It is first important to note that the geographic reach of Judge Crabb’s decision is limited to the Seventh Circuit: Wisconsin, Illinois, and Indiana. Unless this decision is appealed all the way to the U.S. Supreme Court and is there affirmed (thus becoming the law of the land), this decision will not affect ministers outside of the Seventh Circuit. This case, however, may lead to challenges of this same exemption in other judicial circuits around the country.
Second, Judge Crabb stated that the injunction would not take effect until all appeals have been heard. Therefore, because the case is on appeal, there is no change in the law for the time being, and the housing allowance exemption will continue in effect for 2014.
This decision, however, does raise concerns around the country and may lead to increased scrutiny of churches and how they apply the ministerial housing allowance. Many times churches don’t avoid common pitfalls in granting a housing allowance and can expose themselves to questioning and investigation, particularly as this topic becomes more of a hot button issue.
What are key points of concern about applying my church’s “ministerial housing allowance” so that my church doesn’t invite scrutiny?
The basic rule is that a “minister of the gospel” may exclude from his gross income either the rental value of a home furnished as part of his pay, OR the rental allowance paid as part of his pay. This rule has a few basic parameters that are sometimes overlooked by churches and ministers who are claiming or applying this exemption.
- The minister must be ordained, licensed, or commissioned, and must be performing ministerial services for which he receives the allowance. Some churches designate housing allowances for employees who do not qualify as a “minister” under the IRS’s test, such as a music teacher, or a children’s worker, etc. These individuals may provide important ministry services to the church, but if they do not qualify as a minister under the IRS definition, they should not get tax-free housing. This is usually a very fact-based analysis, so consult legal counsel when categorizing employees.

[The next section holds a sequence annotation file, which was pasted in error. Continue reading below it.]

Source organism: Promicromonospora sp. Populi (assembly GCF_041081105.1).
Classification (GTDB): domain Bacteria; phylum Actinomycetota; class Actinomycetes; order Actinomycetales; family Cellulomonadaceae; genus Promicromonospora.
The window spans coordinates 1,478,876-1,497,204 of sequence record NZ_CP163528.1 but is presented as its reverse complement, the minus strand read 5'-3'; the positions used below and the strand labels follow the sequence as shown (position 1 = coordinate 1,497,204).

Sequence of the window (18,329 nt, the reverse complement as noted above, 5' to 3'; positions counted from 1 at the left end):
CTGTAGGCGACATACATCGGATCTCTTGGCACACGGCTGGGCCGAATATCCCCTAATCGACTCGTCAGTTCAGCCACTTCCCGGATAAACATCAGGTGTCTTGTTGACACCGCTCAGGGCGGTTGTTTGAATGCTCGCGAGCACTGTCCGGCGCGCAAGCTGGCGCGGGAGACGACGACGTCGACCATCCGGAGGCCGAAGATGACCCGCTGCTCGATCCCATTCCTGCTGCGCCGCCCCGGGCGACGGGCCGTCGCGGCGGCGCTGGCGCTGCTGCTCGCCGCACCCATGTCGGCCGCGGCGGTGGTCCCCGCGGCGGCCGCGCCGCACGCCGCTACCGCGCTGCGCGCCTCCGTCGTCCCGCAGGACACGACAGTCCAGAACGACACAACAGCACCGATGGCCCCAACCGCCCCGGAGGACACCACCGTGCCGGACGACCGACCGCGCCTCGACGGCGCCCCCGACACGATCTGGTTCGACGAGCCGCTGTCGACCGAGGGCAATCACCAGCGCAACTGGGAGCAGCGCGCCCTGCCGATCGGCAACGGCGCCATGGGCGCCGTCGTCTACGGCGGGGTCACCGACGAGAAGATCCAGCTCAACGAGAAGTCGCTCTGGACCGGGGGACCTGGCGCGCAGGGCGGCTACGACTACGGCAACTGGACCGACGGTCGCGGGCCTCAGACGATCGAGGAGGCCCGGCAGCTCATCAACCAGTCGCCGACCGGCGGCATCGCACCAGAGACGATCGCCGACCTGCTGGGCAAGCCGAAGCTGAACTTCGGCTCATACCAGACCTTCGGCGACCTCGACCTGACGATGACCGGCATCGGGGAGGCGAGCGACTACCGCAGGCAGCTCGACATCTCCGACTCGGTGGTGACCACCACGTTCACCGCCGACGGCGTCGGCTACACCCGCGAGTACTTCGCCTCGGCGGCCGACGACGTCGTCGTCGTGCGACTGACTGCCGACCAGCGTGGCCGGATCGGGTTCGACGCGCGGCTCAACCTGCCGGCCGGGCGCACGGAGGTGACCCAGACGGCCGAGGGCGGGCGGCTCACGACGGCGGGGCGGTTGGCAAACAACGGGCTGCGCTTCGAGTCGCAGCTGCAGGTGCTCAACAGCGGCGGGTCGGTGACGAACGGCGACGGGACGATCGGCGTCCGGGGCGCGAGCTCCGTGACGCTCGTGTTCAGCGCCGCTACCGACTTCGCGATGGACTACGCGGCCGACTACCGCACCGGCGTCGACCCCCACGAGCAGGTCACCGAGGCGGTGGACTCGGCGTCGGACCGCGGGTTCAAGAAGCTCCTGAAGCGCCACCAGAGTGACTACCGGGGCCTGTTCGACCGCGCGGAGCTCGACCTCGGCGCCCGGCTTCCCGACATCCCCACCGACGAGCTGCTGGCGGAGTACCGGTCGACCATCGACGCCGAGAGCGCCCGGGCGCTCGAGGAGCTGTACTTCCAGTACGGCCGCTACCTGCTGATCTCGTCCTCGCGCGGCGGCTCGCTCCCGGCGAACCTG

- If a minister receives a tax-exempt rental allowance, it is only exempt up to the amount actually used for a home and only to the extent it does not exceed the fair rental value of the home, which includes furnishings and utilities. If a church designates a large portion of the minister’s compensation as a housing allowance, then the minister can only claim as tax-exempt that portion actually used for housing. If a church chooses not to use a Fair Rental Value valuation to determine the size of the housing allowance, they should include language on the pay-stub or agreement with the minister that clarifies the minister is responsible to determine the FRV of the allowance and not to take as tax-exempt anything above the FRV or not used for actual housing costs.
- A housing allowance must be designated in advance and may not be adjusted retroactively. If a church fails to designate a housing allowance before the year begins, the IRS will not accept retroactive designations. Churches may, however, amend the allowance moving forward if the original allowance proves to be too low, and may designate a “buffer” amount to ensure that the allowance is not too low.
- This allowance must be compensation for ministerial services provided (as noted above) and should not exceed a minister’s reasonable compensation.While there is generally no limit on what the church can designate as a housing allowance, the entire compensation package for the minister has to be ministerial services provided and cannot be unreasonable. Moreover, since (as noted above), the minister cannot deduct any allowances that are above the FRV of the home, there is not much accomplished by over-designating.
- A retired minister can receive their retirement benefits in the form of a housing allowance, subject to certain limitations, including that all benefits taken as a deduction have to be tied to actual services performed as a minister. This can be a complicated rule, so consult professional legal and financial advisors before applying it.
These tips and pointers only scratch the surface of this tax exemption; please be sure to consult experienced legal and financial professionals who can advise as to applying these rules.
In the face of increased scrutiny of this housing allowance, it is important that churches work hard to apply the ministerial housing allowance in a way that is responsible and that does not invite scrutiny.
WANT TO READ MORE ON THIS ISSUE? Contact the author of this article or call the office at 703-771-4671 to purchase an in-depth analysis of the exceptions available to ministers of the gospel, including employment categorizations and housing allowances.
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 Guidestone Financial Issues, Ministerial Tax Issues, Guidestone Financial Resources of the Southern Baptist Convention (2012).